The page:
Hanwha SolarOne posted record shipments of 373.2 MW in the third quarter and a 5.5% year-on-year increase in revenue to CNY 1.2 billion ($195.2 million).
The vertically integrated PV manufacturer also slashed net losses by 49% to $38.16 million and cut its operating loss by 45% to $11.86 million.
The company said the 8.2% revenue increase compared to the second quarter of 2014 was primarily due to higher shipments, which reached a record 373.2 MW a 17.4% increase from the same period a year ago. Module processing services accounted for approximately 10% of revenues.
"Our third quarter results reflect the prevalent industry trends in place: record shipments due to strong demand, lower average selling prices reflecting an increasing proportion of business in China and the negative impact of a strong U.S. dollar in relation to the yen and euro, said Hanwha SolarOne Chairman and CEO Seong-woo Nam. Our revenues improved over 8% quarter-to-quarter in spite of lower pricing. We achieved more than a 3% reduction in production costs quarter-to-quarter, which was not fully reflected in profitability due to the more rapid decline in product pricing."
Nam added that noticeable progress was made in penetrating the large and growing domestic market in China. Shipments to China reached 30% of the companys total volume, over a 400% quarter-over-quarter gain. Hanwha SolarOne also signed several substantial module supply agreements and increased its pipeline of potential downstream projects, the chief exec added, noting that the group also continued to maintain a strong presence in the important Japanese market.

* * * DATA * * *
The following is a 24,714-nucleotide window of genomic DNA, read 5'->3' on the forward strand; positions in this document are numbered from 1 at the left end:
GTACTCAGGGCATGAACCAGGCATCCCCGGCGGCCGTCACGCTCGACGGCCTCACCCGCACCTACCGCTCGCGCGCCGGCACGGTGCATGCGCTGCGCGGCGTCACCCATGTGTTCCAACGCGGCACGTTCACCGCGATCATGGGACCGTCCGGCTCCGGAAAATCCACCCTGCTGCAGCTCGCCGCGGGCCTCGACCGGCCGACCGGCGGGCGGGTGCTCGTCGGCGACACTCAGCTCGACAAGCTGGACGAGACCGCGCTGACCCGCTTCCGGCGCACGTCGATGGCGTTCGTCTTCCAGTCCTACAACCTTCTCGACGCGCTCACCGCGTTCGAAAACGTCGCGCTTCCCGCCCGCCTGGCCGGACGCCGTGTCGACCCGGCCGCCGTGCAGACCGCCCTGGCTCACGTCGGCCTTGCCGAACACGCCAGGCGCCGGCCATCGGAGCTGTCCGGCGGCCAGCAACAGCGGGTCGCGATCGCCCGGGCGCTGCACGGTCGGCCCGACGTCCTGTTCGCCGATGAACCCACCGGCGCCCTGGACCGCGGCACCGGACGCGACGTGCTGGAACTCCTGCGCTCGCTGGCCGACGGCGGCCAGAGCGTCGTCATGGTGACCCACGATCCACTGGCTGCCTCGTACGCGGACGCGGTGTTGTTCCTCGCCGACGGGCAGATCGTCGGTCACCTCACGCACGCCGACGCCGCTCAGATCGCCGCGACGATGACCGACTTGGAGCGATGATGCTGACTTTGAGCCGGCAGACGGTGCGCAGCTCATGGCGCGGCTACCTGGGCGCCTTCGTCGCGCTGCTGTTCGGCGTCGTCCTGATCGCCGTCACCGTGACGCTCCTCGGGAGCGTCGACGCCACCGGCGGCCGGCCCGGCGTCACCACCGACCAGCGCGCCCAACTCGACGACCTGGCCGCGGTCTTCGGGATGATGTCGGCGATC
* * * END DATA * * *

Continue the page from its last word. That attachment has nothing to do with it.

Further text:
On the manufacturing front, the company began commercial production of its next generation S Series modules, fully automated a number of existing module lines and made "significant progress" towards installing up to 500 MW of new capacity for both cells and modules.
Looking forward, Nam said, "The outlook for the fourth quarter is good. We expect a new record in module shipments, stable to improving average selling prices due to strong module demand and tight supply, and an increase in the proportion of modules sold to higher-priced markets, such as the EU and U.S. We also aim to further reduce manufacturing costs, which should further increase profitability."
Nam also expects the company to begin development of its first independent power producer (IPP) project.
Hanwha SolarOne announced this month that it had signed a five-year agreement to develop 100 MW of distributed generation projects in the Chinese port city of Yantai.